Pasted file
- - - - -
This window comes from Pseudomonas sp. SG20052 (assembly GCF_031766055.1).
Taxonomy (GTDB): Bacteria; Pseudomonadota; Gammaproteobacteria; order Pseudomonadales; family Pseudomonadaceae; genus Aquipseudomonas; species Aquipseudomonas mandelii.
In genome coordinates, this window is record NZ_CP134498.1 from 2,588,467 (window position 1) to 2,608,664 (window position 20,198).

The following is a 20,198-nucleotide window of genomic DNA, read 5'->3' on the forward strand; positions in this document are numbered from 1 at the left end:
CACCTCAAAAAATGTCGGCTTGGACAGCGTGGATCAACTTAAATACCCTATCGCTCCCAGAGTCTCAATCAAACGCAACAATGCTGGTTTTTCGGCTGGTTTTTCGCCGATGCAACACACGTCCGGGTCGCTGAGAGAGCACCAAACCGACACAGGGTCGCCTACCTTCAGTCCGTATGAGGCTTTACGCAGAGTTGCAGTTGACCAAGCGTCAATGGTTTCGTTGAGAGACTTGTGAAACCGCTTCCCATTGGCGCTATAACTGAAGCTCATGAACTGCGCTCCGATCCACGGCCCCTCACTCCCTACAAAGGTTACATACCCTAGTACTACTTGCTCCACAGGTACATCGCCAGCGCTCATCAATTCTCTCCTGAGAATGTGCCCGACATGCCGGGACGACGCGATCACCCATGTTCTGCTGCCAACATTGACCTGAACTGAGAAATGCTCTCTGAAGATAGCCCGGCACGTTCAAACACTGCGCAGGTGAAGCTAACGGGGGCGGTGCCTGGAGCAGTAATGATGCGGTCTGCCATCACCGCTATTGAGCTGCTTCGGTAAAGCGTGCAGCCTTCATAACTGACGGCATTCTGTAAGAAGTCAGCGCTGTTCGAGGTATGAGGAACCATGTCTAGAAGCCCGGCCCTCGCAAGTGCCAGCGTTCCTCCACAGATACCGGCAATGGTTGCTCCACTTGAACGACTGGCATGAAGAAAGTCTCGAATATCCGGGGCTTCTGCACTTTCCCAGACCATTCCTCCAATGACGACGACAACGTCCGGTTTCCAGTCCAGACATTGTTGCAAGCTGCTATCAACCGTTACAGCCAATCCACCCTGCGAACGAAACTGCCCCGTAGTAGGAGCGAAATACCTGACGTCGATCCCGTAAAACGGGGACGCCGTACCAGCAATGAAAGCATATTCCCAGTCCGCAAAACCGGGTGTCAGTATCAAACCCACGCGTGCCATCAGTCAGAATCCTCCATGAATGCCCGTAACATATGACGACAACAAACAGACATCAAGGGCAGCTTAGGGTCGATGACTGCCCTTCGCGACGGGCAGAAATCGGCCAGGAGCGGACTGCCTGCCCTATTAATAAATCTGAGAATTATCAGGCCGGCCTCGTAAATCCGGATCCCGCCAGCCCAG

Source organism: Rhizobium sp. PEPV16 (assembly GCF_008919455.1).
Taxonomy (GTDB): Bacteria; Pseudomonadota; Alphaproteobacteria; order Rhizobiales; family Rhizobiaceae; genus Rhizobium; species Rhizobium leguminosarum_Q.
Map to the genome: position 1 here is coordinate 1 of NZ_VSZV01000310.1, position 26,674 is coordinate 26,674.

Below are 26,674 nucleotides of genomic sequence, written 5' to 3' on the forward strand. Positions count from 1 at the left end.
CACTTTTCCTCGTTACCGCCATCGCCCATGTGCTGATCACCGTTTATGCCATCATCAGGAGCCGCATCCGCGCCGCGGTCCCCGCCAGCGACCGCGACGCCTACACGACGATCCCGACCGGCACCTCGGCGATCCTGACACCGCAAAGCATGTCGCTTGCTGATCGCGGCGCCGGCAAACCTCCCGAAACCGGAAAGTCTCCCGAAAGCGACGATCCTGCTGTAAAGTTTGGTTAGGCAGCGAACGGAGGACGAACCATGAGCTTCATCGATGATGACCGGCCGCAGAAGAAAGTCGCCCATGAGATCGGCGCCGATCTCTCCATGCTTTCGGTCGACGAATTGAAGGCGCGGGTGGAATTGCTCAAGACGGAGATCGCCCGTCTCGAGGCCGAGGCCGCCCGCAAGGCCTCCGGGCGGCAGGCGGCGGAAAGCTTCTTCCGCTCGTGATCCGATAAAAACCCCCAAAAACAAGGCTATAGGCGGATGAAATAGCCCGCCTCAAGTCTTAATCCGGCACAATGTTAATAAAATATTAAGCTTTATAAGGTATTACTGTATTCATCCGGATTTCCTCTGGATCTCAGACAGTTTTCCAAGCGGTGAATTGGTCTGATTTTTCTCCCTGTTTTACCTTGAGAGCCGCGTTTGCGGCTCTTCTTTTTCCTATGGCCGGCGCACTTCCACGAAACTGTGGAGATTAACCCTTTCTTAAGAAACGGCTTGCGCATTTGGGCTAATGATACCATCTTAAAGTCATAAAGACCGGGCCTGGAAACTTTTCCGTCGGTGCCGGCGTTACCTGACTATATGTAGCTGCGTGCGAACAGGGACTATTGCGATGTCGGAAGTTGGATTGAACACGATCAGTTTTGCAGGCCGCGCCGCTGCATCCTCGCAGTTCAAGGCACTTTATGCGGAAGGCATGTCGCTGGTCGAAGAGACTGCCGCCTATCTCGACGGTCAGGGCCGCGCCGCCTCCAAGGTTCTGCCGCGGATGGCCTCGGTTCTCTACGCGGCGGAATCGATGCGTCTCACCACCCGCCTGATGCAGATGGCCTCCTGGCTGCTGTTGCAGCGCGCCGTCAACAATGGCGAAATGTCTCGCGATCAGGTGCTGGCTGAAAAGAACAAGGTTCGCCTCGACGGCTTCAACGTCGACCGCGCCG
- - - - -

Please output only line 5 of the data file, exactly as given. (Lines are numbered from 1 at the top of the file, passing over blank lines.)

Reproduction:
CACCTCAAAAAATGTCGGCTTGGACAGCGTGGATCAACTTAAATACCCTATCGCTCCCAGAGTCTCAATCAAACGCAACAATGCTGGTTTTTCGGCTGGTTTTTCGCCGATGCAACACACGTCCGGGTCGCTGAGAGAGCACCAAACCGACACAGGGTCGCCTACCTTCAGTCCGTATGAGGCTTTACGCAGAGTTGCAGTTGACCAAGCGTCAATGGTTTCGTTGAGAGACTTGTGAAACCGCTTCCCATTGGCGCTATAACTGAAGCTCATGAACTGCGCTCCGATCCACGGCCCCTCACTCCCTACAAAGGTTACATACCCTAGTACTACTTGCTCCACAGGTACATCGCCAGCGCTCATCAATTCTCTCCTGAGAATGTGCCCGACATGCCGGGACGACGCGATCACCCATGTTCTGCTGCCAACATTGACCTGAACTGAGAAATGCTCTCTGAAGATAGCCCGGCACGTTCAAACACTGCGCAGGTGAAGCTAACGGGGGCGGTGCCTGGAGCAGTAATGATGCGGTCTGCCATCACCGCTATTGAGCTGCTTCGGTAAAGCGTGCAGCCTTCATAACTGACGGCATTCTGTAAGAAGTCAGCGCTGTTCGAGGTATGAGGAACCATGTCTAGAAGCCCGGCCCTCGCAAGTGCCAGCGTTCCTCCACAGATACCGGCAATGGTTGCTCCACTTGAACGACTGGCATGAAGAAAGTCTCGAATATCCGGGGCTTCTGCACTTTCCCAGACCATTCCTCCAATGACGACGACAACGTCCGGTTTCCAGTCCAGACATTGTTGCAAGCTGCTATCAACCGTTACAGCCAATCCACCCTGCGAACGAAACTGCCCCGTAGTAGGAGCGAAATACCTGACGTCGATCCCGTAAAACGGGGACGCCGTACCAGCAATGAAAGCATATTCCCAGTCCGCAAAACCGGGTGTCAGTATCAAACCCACGCGTGCCATCAGTCAGAATCCTCCATGAATGCCCGTAACATATGACGACAACAAACAGACATCAAGGGCAGCTTAGGGTCGATGACTGCCCTTCGCGACGGGCAGAAATCGGCCAGGAGCGGACTGCCTGCCCTATTAATAAATCTGAGAATTATCAGGCCGGCCTCGTAAATCCGGATCCCGCCAGCCCAG